Spain has taken a 45 per cent stake in Bankia, the country's third-largest bank by assets
Worries over the financial system sent equity and bond markets falling on Wednesday
Spain has taken a 45 per cent stake in Bankia, the country’s third-largest bank by assets, as worries over the financial system sent equity and bond markets falling on Wednesday.
The Bank of Spain said Bankia and BFA, its parent company, had informed it that the conversion of €4.47bn of state aid in the bank into ordinary shares was “the most advisable option for strengthening the [bank’s] financial soundness”.
As a result of the conversion the Frob, Spain’s bank bailout fund, will hold the 45 per cent stake in Bankia.
Spain’s ministry of economy said the move was “a necessary first step to ensure its solvency, the tranquility of depositors and dispel doubts about the entity’s capital needs”.
José Ignacio Goirigolzarri, Bankia’s new chairman, met the board of BFA – which controls 45 per cent of the bank – on Wednesday evening to recommend that Madrid take a direct stake in the bank.
Before the part-nationalisation was announced, Mariano Rajoy, Spain’s prime minister, assured Bankia’s deposit holders that the government would stand behind the bank. “The government guarantees the stability of the overall banking system,” he said.
The Bank of Spain said it still had to approve the conversion – which would also need to be valued – along with other state authorities.
Bankia’s difficulties contributed to a sharp sell-off of Spanish equity and bond markets on Wednesday.
Bankia suffered steep falls following the resignation on Monday of Rodrigo Rato, executive chairman. Spanish equities dropped 2.8 per cent to close at the lowest level since October 2003 and 10-year government bond yields, which have an inverse relationship with prices, jumped more than 6 per cent – closer to levels considered unsustainable by markets.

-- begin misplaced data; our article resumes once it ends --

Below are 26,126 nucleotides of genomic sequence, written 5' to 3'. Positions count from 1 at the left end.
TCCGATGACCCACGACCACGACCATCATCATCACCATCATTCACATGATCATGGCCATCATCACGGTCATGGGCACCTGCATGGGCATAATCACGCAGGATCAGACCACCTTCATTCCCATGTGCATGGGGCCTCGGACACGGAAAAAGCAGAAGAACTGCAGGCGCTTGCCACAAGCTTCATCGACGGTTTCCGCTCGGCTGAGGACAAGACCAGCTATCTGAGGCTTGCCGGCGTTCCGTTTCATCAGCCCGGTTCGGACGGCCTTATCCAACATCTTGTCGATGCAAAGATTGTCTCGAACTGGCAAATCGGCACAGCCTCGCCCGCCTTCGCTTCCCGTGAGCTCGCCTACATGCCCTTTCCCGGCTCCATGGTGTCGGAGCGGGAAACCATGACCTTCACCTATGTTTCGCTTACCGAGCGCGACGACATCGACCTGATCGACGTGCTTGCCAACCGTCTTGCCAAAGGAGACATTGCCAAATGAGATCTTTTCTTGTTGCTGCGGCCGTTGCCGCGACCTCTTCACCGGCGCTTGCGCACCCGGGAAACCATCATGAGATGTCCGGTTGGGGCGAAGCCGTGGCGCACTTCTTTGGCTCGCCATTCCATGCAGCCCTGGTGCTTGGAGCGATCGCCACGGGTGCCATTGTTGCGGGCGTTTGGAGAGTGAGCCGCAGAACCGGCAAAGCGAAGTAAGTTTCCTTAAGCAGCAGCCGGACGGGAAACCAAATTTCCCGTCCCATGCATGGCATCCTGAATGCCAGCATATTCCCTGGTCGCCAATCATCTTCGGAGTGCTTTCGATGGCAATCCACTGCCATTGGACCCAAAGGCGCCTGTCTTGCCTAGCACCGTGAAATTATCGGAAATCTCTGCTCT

Bankia shares fell 5.8 per cent, Santander dropped 4.52 per cent, BBVA was 4.73 per cent lower and La Caixa fell 6.7 per cent.
Turbulence in the markets came despite Mr Goirigolzarri, a former BBVA chief executive, being named as Bankia’s chairman, and expectations that the government was about to inject new capital into the lender.
On Friday, the government is expected to ask banks to set aside at least an extra €30bn in capital against their property assets, people with knowledge of the plans said. This would be likely to take the form of the general provisions for all property loans being raised from 7 per cent to 30 per cent, with those banks that cannot afford this being granted a form of state-backed guarantee for a fee. Spanish banks have about €180bn of problematic property loans.
Bankia and BFA have a combined property exposure in Spain of €51.5bn, the largest of any bank in the country, including Santander, the eurozone’s largest lender by value, which has an exposure of €32bn, according to research by CA Cheuvreux.
Worries over Spain, which the European Commission fears will miss its deficit reduction target, and Greece, where parliamentary elections at the weekend failed to produce a majority government, prompted many investors to rush into the havens of US, German and UK bonds.